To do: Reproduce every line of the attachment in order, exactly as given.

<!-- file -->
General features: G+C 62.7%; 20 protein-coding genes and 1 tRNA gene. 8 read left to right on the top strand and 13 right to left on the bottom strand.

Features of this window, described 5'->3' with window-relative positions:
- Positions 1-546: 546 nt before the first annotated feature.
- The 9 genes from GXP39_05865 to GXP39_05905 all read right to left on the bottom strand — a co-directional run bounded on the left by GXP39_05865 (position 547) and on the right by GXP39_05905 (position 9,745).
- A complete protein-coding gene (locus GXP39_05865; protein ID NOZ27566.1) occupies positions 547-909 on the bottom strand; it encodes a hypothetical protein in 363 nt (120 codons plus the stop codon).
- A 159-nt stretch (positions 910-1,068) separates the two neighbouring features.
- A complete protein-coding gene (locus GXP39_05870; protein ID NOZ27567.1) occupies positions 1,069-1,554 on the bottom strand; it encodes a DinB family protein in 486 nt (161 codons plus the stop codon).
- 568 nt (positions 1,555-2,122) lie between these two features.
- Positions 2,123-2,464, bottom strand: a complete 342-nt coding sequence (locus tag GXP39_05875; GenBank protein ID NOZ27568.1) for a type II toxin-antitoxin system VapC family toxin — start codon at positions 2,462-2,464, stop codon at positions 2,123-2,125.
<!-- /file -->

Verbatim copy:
General features: G+C 62.7%; 20 protein-coding genes and 1 tRNA gene. 8 read left to right on the top strand and 13 right to left on the bottom strand.

Features of this window, described 5'->3' with window-relative positions:
- Positions 1-546: 546 nt before the first annotated feature.
- The 9 genes from GXP39_05865 to GXP39_05905 all read right to left on the bottom strand — a co-directional run bounded on the left by GXP39_05865 (position 547) and on the right by GXP39_05905 (position 9,745).
- A complete protein-coding gene (locus GXP39_05865; protein ID NOZ27566.1) occupies positions 547-909 on the bottom strand; it encodes a hypothetical protein in 363 nt (120 codons plus the stop codon).
- A 159-nt stretch (positions 910-1,068) separates the two neighbouring features.
- A complete protein-coding gene (locus GXP39_05870; protein ID NOZ27567.1) occupies positions 1,069-1,554 on the bottom strand; it encodes a DinB family protein in 486 nt (161 codons plus the stop codon).
- 568 nt (positions 1,555-2,122) lie between these two features.
- Positions 2,123-2,464, bottom strand: a complete 342-nt coding sequence (locus tag GXP39_05875; GenBank protein ID NOZ27568.1) for a type II toxin-antitoxin system VapC family toxin — start codon at positions 2,462-2,464, stop codon at positions 2,123-2,125.